Review and renew your boundaries to rejuvenate yourself

Too often, many of us overlook the importance of creating the space and time to reflect on what we’ve learned, where we want to go next, and what new boundaries we need to create to get there.

Being halfway through the year and with so much going on around us, now is the time to review and renew boundaries. With the impact and uncertainty of the global pandemic, the hybrid workforce at stake, juggling family life, relationships and more, it’s no wonder taking the time to reflect and reviewing our limits often takes second place.

Many things are beyond our control, but the good news is that we all have the choice to choose and influence how the rest of this year unfolds both personally and professionally. Like writing a new chapter in a book, we choose the settings, themes, characters, and ultimately the story of our life. Every choice is in our hands.

As a starting point, we need to set boundaries and know what we stand for and what we don’t stand for. Brené Brown says, “Boundaries are simply what works and what doesn’t”. Nothing complicated but we do it often.

Limits are like speed bumps on the road; without them we can lose control and end up anywhere.

A limit can be as simple as saying no to certain people and events or creating the start and end times you’ll work that are essential in the new world of hybrid working.

Failure to set limits and stick to them can lead us off course, cause unnecessary pain, distort our path, and influence others, especially if we are leading, to follow our example. Having both personal and professional boundaries can help us fully invest ourselves in everything we do, set a clear path to success, help us gauge where things stand, and keep things real and relevant.

Take the time to:

  • Set boundaries and know your boundaries and what you do and what you don’t stand for.
    • Emotional/Physical/Digital/Personal/Professional
  • Build self-awareness of these limits.
  • Consider what has worked and what hasn’t worked in the past and present.
  • Measure them continuously.
  • Get help to live with it.
    • Friends, co-workers and family.
  • Communicate clearly what it is.

Are your boundaries blurred?

For me, one boundary that had blurred, especially during the height of the lockdowns, was that of work-life balance. Working remotely 24/7 on my business and writing a book left me with very little time to play, which is something important to me. This is an area that many leaders find difficult, and it’s usually because they don’t set clear guidelines on what you will and won’t accept. Now that I work both in and out of the office, I have set a limit that I will not work past 7 p.m. on weeknights. This will ensure that I get exercise and spend time with my family. By providing time to recharge, my performance and energy increase, and I give my best to those around me, including my family and clients.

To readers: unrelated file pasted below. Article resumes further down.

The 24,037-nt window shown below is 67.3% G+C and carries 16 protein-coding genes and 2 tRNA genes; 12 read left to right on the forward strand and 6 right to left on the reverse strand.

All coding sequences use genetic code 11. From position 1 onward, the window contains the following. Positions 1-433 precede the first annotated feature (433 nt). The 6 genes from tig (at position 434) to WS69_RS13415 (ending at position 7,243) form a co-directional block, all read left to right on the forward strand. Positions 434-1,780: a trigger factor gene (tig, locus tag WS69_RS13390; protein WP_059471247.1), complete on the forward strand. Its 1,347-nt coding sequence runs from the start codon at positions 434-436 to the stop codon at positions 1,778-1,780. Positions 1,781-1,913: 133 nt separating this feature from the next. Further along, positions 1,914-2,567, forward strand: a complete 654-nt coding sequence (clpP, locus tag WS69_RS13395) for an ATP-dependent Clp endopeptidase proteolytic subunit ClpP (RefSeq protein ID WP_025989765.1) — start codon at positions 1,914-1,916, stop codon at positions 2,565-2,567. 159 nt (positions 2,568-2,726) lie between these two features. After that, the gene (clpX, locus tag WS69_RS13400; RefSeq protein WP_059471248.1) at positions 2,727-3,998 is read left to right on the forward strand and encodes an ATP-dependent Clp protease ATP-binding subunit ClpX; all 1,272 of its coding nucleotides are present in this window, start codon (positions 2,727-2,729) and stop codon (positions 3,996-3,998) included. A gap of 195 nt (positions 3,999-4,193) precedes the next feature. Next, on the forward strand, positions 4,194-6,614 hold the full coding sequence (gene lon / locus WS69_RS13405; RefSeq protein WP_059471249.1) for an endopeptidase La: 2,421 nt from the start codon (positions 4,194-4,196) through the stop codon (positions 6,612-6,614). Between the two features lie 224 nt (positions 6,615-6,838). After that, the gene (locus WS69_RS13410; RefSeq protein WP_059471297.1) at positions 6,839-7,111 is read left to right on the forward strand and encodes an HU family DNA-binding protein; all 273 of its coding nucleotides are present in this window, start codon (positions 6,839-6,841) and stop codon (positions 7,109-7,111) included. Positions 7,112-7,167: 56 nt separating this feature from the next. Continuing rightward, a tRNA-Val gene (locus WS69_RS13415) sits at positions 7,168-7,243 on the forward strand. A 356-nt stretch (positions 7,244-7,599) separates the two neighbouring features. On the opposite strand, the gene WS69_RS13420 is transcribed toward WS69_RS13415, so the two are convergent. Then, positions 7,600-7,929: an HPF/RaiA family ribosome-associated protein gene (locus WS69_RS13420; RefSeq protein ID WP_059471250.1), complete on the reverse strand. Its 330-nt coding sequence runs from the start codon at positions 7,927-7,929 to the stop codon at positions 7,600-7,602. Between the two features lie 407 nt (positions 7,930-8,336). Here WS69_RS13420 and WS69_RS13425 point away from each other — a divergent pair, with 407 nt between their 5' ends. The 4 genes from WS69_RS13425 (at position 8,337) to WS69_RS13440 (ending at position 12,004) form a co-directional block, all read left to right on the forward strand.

According to the 2017 Gallup State of the American Workplace study, 53% of employees said that a role that allows them to have a better work-life balance is “very important” to them. Workplace boundaries help you achieve and maintain balance in their domain. It’s a great example of the need to set boundaries both in and out of work, as one supports the other.

A limit adopted by many leaders I work with is to leave their phones at the door when they enter their homes at night. It gives them what I call “cybercleaning” and helps them be present and all there when they get home. I encourage anyone with a busy mind to keep a journal and write down whatever comes to their mind once they park their car at home. Leave the newspaper in the car and close it for the day. Externalizing our thoughts, ideas, and to-do lists can get them out of our heads and free up headspace and anxiety.

Borders come in many forms:

Physical

  • It’s about your personal space and tactile considerations.
  • The rules you apply to physical boundaries will define this for you and could include things like handshakes or hugs at work, where your desk is, and how and what you set up as an environment.

Mental

  • Your thoughts, opinions and values ​​will determine your mental boundaries.
  • Setting boundaries around your routine and how certain things can work at work is one example. Be clear and stick to the rules you have set and avoid (if any) ideas from others about influencing or changing this.

Emotional

  • It’s about getting in touch with your feelings and emotions and setting boundaries around these can help you see the differences between those you have and those around you at work.
  • Knowing who and when to say yes or no to when it comes to tasks can help you avoid letting the feelings and attitudes of others influence your own attitudes and motivations.

Think about the boundaries you need to:

  • Ignite
  • Switch off
  • Maintain

Individually, as a team and organization, invest time in reviewing and renewing boundaries. Create new team norms and ways of working by letting go of things that no longer serve and create new rules of what is and isn’t acceptable.


Written by Renée Giarrusso.
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